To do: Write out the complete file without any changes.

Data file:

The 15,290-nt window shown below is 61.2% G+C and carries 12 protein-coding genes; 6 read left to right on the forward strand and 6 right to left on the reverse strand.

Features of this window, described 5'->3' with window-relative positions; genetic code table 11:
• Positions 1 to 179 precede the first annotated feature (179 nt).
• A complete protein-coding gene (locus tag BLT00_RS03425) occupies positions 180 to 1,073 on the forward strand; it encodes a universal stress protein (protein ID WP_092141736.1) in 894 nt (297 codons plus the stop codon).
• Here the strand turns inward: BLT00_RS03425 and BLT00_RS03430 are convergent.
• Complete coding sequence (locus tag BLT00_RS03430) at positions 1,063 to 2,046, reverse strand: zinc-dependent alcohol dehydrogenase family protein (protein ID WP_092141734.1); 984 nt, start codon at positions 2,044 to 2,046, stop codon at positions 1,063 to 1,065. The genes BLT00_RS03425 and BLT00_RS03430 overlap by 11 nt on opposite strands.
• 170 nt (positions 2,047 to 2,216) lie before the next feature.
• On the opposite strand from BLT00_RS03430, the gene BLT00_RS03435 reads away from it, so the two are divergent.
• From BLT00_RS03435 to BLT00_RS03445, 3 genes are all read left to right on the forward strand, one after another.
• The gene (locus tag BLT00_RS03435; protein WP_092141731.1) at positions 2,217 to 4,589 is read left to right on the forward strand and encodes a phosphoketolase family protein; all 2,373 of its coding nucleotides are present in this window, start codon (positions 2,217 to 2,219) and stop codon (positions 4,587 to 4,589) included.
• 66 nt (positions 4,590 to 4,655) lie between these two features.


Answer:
The 15,290-nt window shown below is 61.2% G+C and carries 12 protein-coding genes; 6 read left to right on the forward strand and 6 right to left on the reverse strand.

Features of this window, described 5'->3' with window-relative positions; genetic code table 11:
• Positions 1 to 179 precede the first annotated feature (179 nt).
• A complete protein-coding gene (locus tag BLT00_RS03425) occupies positions 180 to 1,073 on the forward strand; it encodes a universal stress protein (protein ID WP_092141736.1) in 894 nt (297 codons plus the stop codon).
• Here the strand turns inward: BLT00_RS03425 and BLT00_RS03430 are convergent.
• Complete coding sequence (locus tag BLT00_RS03430) at positions 1,063 to 2,046, reverse strand: zinc-dependent alcohol dehydrogenase family protein (protein ID WP_092141734.1); 984 nt, start codon at positions 2,044 to 2,046, stop codon at positions 1,063 to 1,065. The genes BLT00_RS03425 and BLT00_RS03430 overlap by 11 nt on opposite strands.
• 170 nt (positions 2,047 to 2,216) lie before the next feature.
• On the opposite strand from BLT00_RS03430, the gene BLT00_RS03435 reads away from it, so the two are divergent.
• From BLT00_RS03435 to BLT00_RS03445, 3 genes are all read left to right on the forward strand, one after another.
• The gene (locus tag BLT00_RS03435; protein WP_092141731.1) at positions 2,217 to 4,589 is read left to right on the forward strand and encodes a phosphoketolase family protein; all 2,373 of its coding nucleotides are present in this window, start codon (positions 2,217 to 2,219) and stop codon (positions 4,587 to 4,589) included.
• 66 nt (positions 4,590 to 4,655) lie between these two features.